Obama Leading Romney Ahead of First Debate: Poll

President Barack Obama heads into his first debate with Republican challenger Mitt Romney holding a narrow lead, the new NBC News/Wall Street Journal poll shows.

President Barack Obama and Mitt Romney
President Barack Obama and Mitt Romney

Obama draws 49 percent of the vote among likely voters, compared to 46 percent for Romney. The Democratic incumbent's edge is down slightly from the 50 percent to 45 percent margin he enjoyed among likely voters in mid-September.

The telephone survey of 1,000 registered voters, conducted Sept. 26-30, carries a margin for error of 3.1 percentage points. For results from the 832 respondents whom NBC/WSJ pollsters Peter Hart and Bill McInturff judge likely to vote, the error margin is 3.4 percentage points. (Read More: Voters Say Presidential Debates Will Be Key: Poll)

Rising confidence in the country's direction and its economy, especially among voters leaning toward Obama, continues to undergird his lead. Some 40 percent of voters say the country is headed in the right direction, up from 32 percent in August before the two parties held their national conventions.

A 53 percent majority calls the country "off on the wrong track," but that's down from 61 percent in August.

Positive feelings about the economy, which voters by a wide margin call the most important issue in the election, also have grown. (Read More: Why Democrats Are Feeling Better About the Economy.)

By 44 percent to 13 percent, voters predict the economy will get better over the next year rather than worse. As recently as July, the NBC/WSJ poll showed a near-even split on the question.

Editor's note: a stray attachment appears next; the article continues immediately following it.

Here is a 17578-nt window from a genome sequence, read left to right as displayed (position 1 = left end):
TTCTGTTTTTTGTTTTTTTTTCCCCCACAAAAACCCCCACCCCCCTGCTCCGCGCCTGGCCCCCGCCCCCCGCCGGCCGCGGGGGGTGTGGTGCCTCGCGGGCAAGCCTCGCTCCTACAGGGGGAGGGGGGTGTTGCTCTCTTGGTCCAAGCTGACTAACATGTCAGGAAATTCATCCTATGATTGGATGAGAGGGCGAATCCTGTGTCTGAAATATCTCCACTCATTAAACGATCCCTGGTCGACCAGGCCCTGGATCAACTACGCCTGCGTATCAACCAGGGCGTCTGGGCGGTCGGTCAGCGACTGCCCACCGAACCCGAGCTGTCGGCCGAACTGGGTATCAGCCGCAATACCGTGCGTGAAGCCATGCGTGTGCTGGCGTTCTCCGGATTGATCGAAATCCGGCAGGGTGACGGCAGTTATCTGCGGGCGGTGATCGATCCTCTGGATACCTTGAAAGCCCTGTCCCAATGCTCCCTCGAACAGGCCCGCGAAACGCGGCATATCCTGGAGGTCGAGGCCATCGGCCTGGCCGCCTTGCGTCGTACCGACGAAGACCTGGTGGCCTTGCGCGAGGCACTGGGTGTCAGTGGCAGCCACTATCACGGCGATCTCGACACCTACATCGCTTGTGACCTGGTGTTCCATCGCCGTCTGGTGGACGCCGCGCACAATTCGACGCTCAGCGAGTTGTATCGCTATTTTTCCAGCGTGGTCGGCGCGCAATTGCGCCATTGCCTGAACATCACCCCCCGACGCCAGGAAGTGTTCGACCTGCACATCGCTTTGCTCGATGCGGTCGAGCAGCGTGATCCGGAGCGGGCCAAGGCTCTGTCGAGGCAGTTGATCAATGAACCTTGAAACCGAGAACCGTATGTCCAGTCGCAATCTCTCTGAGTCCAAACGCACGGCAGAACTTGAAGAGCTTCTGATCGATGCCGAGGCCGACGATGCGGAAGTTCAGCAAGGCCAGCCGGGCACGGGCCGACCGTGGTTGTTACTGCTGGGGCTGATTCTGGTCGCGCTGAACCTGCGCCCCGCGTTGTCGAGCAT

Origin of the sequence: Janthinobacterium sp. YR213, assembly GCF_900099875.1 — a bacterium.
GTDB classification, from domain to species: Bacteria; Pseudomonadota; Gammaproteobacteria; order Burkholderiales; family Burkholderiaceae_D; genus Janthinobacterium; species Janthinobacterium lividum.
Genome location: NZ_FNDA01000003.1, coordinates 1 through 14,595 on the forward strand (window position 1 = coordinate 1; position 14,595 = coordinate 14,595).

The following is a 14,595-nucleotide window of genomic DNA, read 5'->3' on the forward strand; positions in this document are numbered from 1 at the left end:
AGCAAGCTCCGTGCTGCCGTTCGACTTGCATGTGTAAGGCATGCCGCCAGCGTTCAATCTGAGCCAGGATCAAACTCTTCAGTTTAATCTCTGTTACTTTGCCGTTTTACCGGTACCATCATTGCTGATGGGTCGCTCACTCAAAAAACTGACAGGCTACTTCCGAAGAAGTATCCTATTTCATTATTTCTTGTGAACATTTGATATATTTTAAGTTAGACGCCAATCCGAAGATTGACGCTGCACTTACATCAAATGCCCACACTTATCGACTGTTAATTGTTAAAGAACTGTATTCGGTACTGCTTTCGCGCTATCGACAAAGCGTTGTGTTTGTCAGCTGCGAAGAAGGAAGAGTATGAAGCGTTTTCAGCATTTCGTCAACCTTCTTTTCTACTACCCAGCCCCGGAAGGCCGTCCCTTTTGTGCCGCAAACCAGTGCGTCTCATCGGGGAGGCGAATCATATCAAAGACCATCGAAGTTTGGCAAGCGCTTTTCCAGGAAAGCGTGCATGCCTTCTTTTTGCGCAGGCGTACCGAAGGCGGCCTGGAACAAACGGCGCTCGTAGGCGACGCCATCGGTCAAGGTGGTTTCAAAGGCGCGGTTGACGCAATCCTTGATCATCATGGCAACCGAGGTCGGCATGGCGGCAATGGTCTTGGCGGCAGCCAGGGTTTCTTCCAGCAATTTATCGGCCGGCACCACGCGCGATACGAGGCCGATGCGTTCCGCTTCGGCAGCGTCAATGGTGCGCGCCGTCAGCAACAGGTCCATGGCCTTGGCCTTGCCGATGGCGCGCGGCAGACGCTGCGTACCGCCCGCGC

By a 57 percent to 39 percent margin, voters say the economy is recovering. Such optimism has helped Obama neutralize Romney's claim to superior ability to accelerate growth; the Republican holds a narrow 3 percentage point edge on handling that issue, half the size of his margin in July.

By contrast, Obama enjoys a 12-point lead on dealing with Medicare, a 9-point lead on dealing with health care, and a 5-point lead on dealing with taxes. By 53 percent to 34 percent, voters favor Obama as better at "looking out for the middle class."

Those findings reflect, in part, the impact of Romney's secretly videotaped remarks asserting that 47 percent of Americans are dependent on government and don't adequately take responsibility for their lives. (Read More: Where the 47 Percent Live.)

By 51 percent to 28 percent, voters said what they've learned about Romney over the past couple of weeks made them feel less favorably toward the former Bain Capital executive rather than more favorably.

Obama also came out comparatively well when voters were asked about his recent remark, assailed by Republicans, that successful business executives "didn't build" their success on the own, since they benefited from external forces such as educators or public investments in infrastructure. (Read More: Obama Regrets 'Syntax' of 'Didn't Build That' Comment.)

By 36 percent to 32 percent, voters said the statement made them feel more positively toward Obama rather than more negatively. Asked about Romney's "47 percent" remarks, 45 percent said they made them regard the Republican candidate more negatively; 23 percent said it made them view Romney more positively.

Romney holds a double-digit lead among white voters, the poll shows. But that's not currently enough to overcome Obama's overwhelming advantage among African American and Latino voters.

Obama's uptick in the polls recently in recent weeks has increased Democrats' optimism about retaining control of the Senate and threatening the Republican majority in the House.

By 47 percent to 43 percent, voters say they prefer Democrats to control Congress after the election rather than Republicans.

Perhaps of greater concern to the GOP, voters by 52 percent to 39 percent call it better if one political party controls both Congress and the presidency. Traditionally, voters have said they prefer divided government to keep either political party from going too far.

—By CNBC's John Harwood